Sharks dive by the moon: study
The moon and water temperature affect the diving behaviour of sharks, researchers reported Tuesday, in a discovery that could help prevent fishermen from catching the marine predators inadvertently.
A team from the University of Western Australia’s Oceans Institute and the government-run Australian Institute of Marine Science spent nearly three years monitoring grey reef sharks off Palau in the Pacific.
They tagged 39 sharks — common on coral reefs throughout the Indo-Pacific region — and used acoustic telemetry to follow them, finding they stayed in deep water on full moon nights but rose to the shallows with the new moon.
Similar patterns have previously been recorded in species such as swordfish, yellowfin and big eye tuna, suggesting the reef shark behaviour was related to feeding.
The study also said it may be an anti-predator response where reef sharks seek to avoid increased light nearer the surface that may aid the hunting abilities of larger sharks.
“We also found that the diving behaviour of grey reef sharks was related to water temperature,” said lead researcher Gabriel Vianna.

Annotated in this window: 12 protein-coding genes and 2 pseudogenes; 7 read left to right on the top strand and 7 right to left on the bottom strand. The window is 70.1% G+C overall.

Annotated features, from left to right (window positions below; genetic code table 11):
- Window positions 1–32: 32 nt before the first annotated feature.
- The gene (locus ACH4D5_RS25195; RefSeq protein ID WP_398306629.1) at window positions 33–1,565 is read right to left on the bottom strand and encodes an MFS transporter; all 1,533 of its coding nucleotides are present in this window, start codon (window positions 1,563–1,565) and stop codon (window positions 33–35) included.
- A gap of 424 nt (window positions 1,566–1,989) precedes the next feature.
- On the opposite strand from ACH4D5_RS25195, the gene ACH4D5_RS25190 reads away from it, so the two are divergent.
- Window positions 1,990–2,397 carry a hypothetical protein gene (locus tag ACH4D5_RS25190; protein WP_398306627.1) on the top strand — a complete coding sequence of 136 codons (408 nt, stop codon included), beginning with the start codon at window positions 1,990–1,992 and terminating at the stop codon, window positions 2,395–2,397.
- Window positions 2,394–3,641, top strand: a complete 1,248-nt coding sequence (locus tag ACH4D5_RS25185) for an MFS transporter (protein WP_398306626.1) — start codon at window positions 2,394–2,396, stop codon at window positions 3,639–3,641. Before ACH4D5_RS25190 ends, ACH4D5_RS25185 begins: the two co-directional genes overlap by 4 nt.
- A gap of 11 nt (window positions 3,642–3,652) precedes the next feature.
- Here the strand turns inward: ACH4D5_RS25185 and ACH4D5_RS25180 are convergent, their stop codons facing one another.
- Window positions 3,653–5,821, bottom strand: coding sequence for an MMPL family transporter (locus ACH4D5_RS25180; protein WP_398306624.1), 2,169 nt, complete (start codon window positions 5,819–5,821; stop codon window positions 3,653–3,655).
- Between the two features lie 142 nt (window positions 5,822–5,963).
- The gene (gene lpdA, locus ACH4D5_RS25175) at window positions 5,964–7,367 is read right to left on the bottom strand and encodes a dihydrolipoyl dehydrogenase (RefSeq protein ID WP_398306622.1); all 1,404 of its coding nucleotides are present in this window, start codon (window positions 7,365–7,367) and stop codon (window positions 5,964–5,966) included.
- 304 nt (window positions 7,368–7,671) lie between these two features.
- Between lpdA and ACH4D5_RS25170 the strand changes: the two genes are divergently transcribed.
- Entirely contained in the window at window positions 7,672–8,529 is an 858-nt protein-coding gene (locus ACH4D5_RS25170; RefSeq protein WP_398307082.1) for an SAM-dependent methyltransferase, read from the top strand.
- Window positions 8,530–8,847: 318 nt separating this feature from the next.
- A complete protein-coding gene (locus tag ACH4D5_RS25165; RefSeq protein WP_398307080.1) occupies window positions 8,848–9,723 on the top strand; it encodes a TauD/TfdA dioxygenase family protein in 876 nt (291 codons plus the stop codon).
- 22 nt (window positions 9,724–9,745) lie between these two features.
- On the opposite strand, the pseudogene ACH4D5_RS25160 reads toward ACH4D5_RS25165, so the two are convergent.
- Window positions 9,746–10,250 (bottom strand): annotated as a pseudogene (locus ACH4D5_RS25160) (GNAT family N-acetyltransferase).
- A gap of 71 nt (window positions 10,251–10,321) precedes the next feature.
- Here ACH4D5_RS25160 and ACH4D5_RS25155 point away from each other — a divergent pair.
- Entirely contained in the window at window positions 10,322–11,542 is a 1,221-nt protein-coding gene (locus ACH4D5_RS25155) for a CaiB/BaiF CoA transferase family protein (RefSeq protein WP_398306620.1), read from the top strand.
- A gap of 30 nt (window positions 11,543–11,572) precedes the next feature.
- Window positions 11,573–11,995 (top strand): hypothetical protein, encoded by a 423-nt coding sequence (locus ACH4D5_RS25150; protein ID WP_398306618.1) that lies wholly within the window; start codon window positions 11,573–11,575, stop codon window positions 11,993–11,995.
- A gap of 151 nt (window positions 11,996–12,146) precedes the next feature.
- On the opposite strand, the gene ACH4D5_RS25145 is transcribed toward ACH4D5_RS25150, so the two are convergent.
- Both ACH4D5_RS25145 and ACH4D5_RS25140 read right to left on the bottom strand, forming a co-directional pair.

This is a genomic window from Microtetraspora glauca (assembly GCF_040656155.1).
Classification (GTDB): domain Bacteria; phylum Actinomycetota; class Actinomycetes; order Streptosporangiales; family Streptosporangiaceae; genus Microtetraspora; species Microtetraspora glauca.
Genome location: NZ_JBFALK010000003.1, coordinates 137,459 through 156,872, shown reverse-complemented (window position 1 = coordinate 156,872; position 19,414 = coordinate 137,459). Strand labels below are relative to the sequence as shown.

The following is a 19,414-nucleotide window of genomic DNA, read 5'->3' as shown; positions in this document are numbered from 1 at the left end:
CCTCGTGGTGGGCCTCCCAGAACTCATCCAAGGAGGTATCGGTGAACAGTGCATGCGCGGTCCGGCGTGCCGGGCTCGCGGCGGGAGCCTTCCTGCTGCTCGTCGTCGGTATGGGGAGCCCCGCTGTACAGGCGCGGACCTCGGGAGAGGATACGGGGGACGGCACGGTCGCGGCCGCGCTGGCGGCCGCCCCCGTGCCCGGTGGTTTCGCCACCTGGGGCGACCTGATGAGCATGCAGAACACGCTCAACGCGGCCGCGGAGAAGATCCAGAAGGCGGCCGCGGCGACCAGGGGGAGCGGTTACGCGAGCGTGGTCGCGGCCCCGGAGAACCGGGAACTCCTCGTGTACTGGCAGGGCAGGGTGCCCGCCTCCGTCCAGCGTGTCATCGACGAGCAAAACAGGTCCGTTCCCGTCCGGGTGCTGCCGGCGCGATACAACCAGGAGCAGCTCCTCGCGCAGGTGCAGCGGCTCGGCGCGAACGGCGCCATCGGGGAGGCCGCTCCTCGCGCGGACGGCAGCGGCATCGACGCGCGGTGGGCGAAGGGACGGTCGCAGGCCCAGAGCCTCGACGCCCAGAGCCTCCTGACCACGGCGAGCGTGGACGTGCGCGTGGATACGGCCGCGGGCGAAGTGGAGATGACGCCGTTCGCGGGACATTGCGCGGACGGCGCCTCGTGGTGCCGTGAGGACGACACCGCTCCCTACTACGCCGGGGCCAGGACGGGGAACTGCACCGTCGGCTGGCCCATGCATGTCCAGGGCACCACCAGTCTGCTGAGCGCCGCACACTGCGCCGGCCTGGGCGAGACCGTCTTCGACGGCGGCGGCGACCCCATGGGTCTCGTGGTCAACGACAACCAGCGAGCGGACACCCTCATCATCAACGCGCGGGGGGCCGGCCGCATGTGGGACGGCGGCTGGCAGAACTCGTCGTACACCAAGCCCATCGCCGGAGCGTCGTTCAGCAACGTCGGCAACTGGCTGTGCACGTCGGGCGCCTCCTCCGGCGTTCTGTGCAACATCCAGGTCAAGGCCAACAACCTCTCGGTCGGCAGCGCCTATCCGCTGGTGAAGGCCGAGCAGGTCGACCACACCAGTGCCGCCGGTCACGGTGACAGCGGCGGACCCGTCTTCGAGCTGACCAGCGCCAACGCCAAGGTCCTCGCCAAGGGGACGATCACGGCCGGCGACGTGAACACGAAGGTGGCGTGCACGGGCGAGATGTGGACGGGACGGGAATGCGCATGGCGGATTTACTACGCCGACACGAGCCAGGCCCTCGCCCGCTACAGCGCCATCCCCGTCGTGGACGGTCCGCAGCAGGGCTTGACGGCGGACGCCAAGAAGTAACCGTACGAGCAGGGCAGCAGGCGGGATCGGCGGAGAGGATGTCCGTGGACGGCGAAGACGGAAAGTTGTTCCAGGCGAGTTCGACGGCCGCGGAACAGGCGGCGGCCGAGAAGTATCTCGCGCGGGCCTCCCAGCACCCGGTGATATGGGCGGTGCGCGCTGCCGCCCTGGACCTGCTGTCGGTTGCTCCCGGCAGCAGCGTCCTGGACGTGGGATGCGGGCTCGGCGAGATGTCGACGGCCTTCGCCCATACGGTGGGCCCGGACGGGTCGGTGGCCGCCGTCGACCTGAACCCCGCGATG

The sharks, mostly adult females, dived to an average depth of 35 metres (114 feet) in winter when deeper water was colder and 60 metres in spring when temperatures warmed up.
In summer, when the warmer layer of surface water expanded, the sharks tended to move in a broader range of depths.
The authors said that because sharks were cold-blooded, they may prefer warmer waters to conserve energy.
The research, published in the science journal PLOS ONE, also found that the time of day could affect how deeply sharks dive.
“We were surprised to see sharks going progressively deeper during the morning and the exact inverse pattern in the afternoon, gradually rising towards the surface,” Vianna said.
“This matches how light changes on the reef during the day. To our knowledge, this is the first time such patterns have been observed in detail for reef sharks.”
Vianna said the research had conservation implications with their diving behaviour potentially helping prevent sharks being inadvertently caught by fisherman at different times of the day.
“In places such as Palau, which relies heavily on marine tourism and where sharks are a major tourist attraction, the fishing of a few dozen sharks from popular dive sites could have a very negative impact on the national economy,” she said.